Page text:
Schools are in a unique position to reach nearly every child, young person, and their families in Ontario with information and skills to promote their health and well-being over their lifetime. Age-appropriate HIV education is an important component of the health education provided by schools. It provides students with opportunities to learn how they can help prevent the onward transmission of the HIV virus and contribute to a caring and compassionate society for people living with and affected by HIV and AIDS. Age-appropriate HIV education also provides students with opportunities to address stereotypes and stigma, prevent bullying and harassment, and develop living skills to help them navigate a world in which HIV is a reality.
Age-appropriate HIV education is generally situated more broadly within sexual health education, as young people are most likely to be exposed to HIV through sexual contact. The knowledge and skills students acquire regarding the prevention of HIV transmission also support them to take care of their sexual health and well-being more broadly, for example, avoiding STIs and unplanned pregnancies. Young people still need to be aware of other modes of HIV transmission (such as sharing drug-injecting equipment) and prevention strategies.
There are many reasons to provide children and youth with comprehensive sexual health and age-appropriate HIV education in schools.
Learning about HIV and sexual health is part of the Ontario Curriculum.
Children and youth have the right to learn about the topics that affect their health and well-being, and sexual health is an important aspect of people’s overall health and well-being. Young people need information, skills, and opportunities to think about and to discuss topics in depth in order to equip them with the knowledge and skills to make informed decisions about their sexual health.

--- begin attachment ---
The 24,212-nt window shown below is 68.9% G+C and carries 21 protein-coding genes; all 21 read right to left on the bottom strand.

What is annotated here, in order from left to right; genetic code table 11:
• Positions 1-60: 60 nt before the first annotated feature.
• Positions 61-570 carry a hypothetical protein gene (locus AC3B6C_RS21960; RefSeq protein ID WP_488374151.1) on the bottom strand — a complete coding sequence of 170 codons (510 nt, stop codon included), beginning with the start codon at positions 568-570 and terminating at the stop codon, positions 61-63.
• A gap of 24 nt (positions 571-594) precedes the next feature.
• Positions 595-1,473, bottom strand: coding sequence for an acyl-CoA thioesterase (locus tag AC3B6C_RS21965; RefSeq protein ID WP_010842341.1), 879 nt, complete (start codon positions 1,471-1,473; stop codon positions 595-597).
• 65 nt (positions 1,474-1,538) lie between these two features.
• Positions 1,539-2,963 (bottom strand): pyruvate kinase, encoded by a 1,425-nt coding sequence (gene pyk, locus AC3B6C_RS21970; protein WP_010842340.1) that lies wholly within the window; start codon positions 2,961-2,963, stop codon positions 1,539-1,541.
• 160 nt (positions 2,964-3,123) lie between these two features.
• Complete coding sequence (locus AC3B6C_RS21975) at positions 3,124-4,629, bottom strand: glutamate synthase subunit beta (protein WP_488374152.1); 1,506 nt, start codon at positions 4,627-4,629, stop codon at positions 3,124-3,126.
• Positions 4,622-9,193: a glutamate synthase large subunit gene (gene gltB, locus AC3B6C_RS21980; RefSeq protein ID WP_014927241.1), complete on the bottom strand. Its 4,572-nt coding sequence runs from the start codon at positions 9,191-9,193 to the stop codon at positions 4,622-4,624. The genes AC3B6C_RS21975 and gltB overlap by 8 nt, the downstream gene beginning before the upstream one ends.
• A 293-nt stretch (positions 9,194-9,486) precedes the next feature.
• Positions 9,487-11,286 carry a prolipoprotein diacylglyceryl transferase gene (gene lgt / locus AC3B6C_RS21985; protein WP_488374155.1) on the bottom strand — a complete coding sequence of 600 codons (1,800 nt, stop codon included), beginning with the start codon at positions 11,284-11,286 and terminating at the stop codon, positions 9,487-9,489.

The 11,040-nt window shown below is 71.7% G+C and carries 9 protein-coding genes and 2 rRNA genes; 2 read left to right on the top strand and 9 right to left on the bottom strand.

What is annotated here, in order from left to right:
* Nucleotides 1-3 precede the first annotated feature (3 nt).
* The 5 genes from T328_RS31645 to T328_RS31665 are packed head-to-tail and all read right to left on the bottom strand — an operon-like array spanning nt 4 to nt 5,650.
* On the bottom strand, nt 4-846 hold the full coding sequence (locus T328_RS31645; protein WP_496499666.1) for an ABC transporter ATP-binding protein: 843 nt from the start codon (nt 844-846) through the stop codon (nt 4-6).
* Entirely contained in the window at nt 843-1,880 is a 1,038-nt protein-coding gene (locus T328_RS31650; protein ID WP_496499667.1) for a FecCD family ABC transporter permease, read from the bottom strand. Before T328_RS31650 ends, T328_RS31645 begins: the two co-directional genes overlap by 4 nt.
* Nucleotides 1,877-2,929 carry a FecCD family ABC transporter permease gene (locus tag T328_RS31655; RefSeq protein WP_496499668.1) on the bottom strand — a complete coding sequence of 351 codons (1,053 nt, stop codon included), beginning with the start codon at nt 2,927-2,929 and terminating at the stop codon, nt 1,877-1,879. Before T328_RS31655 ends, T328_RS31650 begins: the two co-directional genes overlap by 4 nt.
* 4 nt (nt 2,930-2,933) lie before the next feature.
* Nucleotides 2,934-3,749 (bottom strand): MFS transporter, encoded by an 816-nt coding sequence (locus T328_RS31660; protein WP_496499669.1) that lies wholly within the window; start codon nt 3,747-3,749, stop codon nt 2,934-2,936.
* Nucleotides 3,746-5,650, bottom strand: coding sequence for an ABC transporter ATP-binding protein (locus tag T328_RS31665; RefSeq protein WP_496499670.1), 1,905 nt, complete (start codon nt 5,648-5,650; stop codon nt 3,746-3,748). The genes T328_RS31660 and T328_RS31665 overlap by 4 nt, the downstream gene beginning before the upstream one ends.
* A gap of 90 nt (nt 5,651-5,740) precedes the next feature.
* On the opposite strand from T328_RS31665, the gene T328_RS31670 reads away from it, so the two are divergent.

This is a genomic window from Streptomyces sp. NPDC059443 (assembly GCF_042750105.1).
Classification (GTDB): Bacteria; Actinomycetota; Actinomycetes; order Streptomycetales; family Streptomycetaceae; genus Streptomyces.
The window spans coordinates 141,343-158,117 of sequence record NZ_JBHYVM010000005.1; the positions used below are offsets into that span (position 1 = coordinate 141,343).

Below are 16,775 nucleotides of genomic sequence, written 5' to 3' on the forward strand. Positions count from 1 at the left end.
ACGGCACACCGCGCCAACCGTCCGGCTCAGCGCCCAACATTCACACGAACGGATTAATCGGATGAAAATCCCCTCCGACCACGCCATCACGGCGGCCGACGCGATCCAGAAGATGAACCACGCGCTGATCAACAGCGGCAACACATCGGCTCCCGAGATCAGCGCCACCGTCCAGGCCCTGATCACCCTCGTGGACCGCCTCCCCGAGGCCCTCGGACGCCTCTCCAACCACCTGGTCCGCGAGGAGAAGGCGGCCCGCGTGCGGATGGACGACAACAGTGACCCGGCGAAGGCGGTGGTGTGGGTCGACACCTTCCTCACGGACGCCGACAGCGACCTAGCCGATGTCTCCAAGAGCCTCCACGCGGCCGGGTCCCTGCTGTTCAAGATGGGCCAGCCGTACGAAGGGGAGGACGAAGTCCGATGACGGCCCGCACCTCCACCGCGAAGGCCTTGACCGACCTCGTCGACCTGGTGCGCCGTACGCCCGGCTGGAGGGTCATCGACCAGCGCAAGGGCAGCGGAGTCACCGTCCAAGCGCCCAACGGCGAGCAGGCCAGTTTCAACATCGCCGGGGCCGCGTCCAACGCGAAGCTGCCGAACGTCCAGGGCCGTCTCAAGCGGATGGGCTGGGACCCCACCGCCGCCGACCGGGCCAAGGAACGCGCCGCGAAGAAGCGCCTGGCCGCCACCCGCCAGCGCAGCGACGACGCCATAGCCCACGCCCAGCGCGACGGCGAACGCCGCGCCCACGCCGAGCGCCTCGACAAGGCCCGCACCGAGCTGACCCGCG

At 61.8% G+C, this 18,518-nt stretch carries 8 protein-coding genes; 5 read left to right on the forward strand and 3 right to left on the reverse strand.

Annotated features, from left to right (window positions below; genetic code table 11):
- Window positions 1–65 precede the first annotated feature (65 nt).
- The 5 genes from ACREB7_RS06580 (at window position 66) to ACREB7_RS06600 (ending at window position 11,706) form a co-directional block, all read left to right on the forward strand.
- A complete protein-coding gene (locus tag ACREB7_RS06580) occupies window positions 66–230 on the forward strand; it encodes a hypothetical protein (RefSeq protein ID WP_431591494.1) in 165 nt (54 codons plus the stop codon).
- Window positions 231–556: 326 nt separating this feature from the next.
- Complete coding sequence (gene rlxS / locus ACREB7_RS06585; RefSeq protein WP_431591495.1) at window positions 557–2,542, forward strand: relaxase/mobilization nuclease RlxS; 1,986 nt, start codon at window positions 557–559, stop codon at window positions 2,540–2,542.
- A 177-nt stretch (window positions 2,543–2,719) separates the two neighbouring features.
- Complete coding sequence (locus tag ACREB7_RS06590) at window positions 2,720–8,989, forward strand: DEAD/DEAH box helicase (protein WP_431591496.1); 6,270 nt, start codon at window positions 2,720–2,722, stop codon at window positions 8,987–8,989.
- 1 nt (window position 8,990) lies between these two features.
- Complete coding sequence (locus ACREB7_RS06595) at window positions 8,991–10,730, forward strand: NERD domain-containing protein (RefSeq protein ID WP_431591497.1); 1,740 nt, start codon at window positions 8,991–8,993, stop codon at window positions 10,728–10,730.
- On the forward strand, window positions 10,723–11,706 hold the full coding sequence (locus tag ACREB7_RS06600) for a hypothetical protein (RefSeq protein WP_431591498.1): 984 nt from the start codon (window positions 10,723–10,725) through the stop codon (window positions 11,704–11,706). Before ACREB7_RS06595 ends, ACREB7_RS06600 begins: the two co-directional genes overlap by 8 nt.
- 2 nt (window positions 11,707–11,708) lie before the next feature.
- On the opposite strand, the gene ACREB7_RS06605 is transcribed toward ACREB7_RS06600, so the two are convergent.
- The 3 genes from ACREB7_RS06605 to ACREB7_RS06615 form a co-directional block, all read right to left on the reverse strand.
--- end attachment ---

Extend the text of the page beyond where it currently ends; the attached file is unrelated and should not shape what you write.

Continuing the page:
As the only institution that has contact with nearly every child and young person in Ontario, schools are in a unique position to ensure that all children and youth have the knowledge and skills to make and act upon decisions that promote sexual health and well-being throughout their lives.
Research evidence tells us that social norms, attitudes, and behaviours within broader society influence the populations most at-risk of HIV. Nurturing within all youth safe and responsible social norms, attitudes, and behaviours can reduce HIV risk behaviour among children and youth from the five most at-risk populations, as well as the general population.
Research shows that adolescents are sexually active and do engage in HIV risk behaviours. The 2003 Canadian Youth, Sexual Health and HIV/AIDS Study found that 40 per cent of young men and 46 per cent of young women in Grade 11 had engaged in sexual intercourse at least once. The average age of first intercourse among these students was 14.1 years among boys and 14.5 years among girls. Only 47 per cent of the boys and 34 per cent of the girls reported using a condom the last time they had intercourse.
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